WOBURN - The City Council last night sanctioned a request to use the old Wyman School as a central polling station for a special election next month regarding the Northeast Metro Tech High School project.
During a meeting on Tuesday night in City Hall, the elected officials voted unanimously in favor of adopting an order from City Council President Edward Tedesco to shift away from the city’s traditional neighborhood polling station model for the special election on Jan. 25, 2022.
Situated roughly in the middle of Woburn by the corner of Main and Wyman Streets, the Wyman School ceased being used as an active elementary school back in 2018.
City Clerk Lindsay Higgins, pointing out that no other questions will be featured during the special election, on Tuesday night argued the one-time maneuver to a central polling location will eliminate potential conflicts with school schedules. The city’s regular polling stations are almost exclusively situated within neighborhood schools, and the district is currently using local cafeterias for both lunches and classroom spaces due to the pandemic.
“The schools are in session and they use the cafeterias, which are what we typically use for the polling locations. It was my office’s recommendation that we move down to one polling location because of COVID and potential restrictions that could happen after the holidays,” Higgins explained.
Though ultimately backing the order, Ward 1 Councilor Joanne Campbell was puzzled by the decision of Northeast Metro Tech officials to restrict the time during which votes can be cast to the hours of 11 a.m. and 6 p.m. Normally, citizens in Woburn are able to cast ballots for local, state, and federal elections between the hours of 7 a.m. and 8 p.m.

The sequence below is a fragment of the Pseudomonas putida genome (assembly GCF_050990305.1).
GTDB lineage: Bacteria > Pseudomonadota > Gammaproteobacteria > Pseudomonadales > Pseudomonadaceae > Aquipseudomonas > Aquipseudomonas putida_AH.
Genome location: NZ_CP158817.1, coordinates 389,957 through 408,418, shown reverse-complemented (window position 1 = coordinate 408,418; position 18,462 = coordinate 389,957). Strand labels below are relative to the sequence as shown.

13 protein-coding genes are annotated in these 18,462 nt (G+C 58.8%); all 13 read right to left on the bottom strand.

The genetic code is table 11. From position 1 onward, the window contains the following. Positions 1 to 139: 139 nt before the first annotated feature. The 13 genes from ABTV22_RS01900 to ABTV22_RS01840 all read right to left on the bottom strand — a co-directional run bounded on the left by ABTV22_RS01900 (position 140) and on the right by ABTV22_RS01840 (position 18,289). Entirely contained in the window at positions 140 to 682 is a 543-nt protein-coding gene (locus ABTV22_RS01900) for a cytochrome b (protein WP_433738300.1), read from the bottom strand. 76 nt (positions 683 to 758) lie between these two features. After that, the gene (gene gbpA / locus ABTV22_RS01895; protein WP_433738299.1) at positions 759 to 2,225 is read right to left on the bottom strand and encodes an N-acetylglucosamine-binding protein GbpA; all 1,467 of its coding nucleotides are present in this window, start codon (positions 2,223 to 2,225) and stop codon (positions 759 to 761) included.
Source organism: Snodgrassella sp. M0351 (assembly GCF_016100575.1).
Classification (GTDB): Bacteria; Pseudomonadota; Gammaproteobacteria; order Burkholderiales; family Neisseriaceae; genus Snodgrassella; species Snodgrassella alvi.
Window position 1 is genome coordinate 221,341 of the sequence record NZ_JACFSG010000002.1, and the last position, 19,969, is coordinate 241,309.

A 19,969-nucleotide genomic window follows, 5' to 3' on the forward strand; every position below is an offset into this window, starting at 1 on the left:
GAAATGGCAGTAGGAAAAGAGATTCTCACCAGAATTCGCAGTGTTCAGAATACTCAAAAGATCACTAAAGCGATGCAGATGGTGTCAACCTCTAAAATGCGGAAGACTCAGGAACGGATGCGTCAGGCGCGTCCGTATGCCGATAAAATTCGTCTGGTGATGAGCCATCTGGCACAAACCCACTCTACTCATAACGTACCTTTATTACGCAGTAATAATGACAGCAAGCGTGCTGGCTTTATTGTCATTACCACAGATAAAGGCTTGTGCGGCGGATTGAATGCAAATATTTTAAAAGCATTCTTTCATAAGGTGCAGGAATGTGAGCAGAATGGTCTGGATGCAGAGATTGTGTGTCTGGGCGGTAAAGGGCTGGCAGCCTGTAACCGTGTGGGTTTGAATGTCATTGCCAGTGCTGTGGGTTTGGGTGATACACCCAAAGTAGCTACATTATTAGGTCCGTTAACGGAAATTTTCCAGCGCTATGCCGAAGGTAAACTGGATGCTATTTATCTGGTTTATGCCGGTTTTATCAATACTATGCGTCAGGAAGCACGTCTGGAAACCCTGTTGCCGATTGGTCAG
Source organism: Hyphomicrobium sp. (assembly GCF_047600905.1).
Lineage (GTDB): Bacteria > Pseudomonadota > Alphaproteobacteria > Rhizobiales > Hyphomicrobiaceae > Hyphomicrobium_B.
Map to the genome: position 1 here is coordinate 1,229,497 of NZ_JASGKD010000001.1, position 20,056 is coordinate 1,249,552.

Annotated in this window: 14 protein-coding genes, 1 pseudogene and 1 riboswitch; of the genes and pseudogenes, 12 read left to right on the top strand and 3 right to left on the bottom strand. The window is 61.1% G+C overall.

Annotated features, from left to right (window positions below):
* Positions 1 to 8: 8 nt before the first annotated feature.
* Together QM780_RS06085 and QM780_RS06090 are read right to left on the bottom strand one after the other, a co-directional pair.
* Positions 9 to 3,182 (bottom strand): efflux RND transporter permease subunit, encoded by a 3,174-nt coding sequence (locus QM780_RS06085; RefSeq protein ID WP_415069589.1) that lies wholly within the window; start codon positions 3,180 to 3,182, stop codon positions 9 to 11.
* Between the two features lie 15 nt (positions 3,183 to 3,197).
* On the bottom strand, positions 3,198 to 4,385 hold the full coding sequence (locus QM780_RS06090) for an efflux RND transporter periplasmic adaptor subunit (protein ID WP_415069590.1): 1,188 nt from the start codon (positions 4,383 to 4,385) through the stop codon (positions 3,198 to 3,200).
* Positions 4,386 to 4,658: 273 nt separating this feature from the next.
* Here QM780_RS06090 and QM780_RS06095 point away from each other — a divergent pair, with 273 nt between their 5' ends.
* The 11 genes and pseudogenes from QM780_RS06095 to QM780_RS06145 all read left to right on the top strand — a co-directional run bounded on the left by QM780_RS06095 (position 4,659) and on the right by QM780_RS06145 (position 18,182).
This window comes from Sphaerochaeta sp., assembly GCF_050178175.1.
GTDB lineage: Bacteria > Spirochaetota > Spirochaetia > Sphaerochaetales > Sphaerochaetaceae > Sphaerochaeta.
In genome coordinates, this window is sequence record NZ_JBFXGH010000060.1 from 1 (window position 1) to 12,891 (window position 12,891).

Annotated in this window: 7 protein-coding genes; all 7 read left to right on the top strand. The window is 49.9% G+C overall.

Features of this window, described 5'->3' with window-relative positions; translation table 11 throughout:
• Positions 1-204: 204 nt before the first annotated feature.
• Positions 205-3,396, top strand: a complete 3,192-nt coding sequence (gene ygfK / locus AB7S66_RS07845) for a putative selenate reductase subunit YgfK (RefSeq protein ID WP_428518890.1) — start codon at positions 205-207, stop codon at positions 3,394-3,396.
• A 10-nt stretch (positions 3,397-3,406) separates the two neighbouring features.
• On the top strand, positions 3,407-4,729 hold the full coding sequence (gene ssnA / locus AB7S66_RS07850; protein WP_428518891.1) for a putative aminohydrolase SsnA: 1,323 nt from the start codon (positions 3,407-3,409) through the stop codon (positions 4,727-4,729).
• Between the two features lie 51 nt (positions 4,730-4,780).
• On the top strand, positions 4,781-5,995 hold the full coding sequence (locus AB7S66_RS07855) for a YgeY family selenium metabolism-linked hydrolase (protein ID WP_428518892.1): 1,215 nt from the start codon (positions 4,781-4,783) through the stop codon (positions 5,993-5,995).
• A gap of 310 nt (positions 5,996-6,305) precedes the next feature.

In an assessment that Higgins ultimately agreed with, Campbell suggested cutting off early morning and late evening voting traffic would likely severely limit the number of working citizens who are able to vote on the ballot question.
“The timing, 11 a.m. to 6 p.m., that’s going to eliminate the possibility for a lot of people to vote. I doesn’t make any sense to me. People who work, that’s why the polls are open early in the morning [and after the nighttime commute],” the Ward 1 councilor remarked.
“I agree,” Higgins responded matter-of-factly, while emphasizing that Northeast Metro Tech staff, rather than her office, pushed for the restricted polling times.
Citizens in Woburn and nine other communities will be heading to the polls next month to settle the fate of Northeast Metro Tech’s proposed $317 million high school building project.
Generating little controversy in Woburn, the construction of the new state-of-the-art facility across from the existing Northeast Metro Tech building in Wakefield will cost the community around $15.7 million over the next 30 years. Presently, around 115 local students attend the vocational school off of Hemlock Road.
Last November, the City Council, advised by Mayor Scott Galvin that the project will tack roughly $900,000 a year onto Woburn’s annual debt service, unanimously endorsed the undertaking.
However, local citizens and officials in Chelsea and Saugus would later vote against the project, setting up the special election next month. Northeast Metro Tech’s School Committee voted unanimously to ask voters to settle the question by heading to the polls in the respective communities on Jan. 25.
Northeast Metro Tech, which provides vocational and career-focussed education studies for students in Stoneham and 11 other cities and towns, is expected to receive around $141 million from the Mass. School Building Authority (MSBA) to offset the new construction budget.
Northeast’s existing 240,000 square foot facility was last updated back in 1970 and contains a multitude of outdated building systems. Despite presently being occupied by 1,281 students, the aging facility was built to house around 900 pupils.
The new school will contain roughly 268,000 square feet of space and be able to accommodate a student population of at least 1,600 pupils.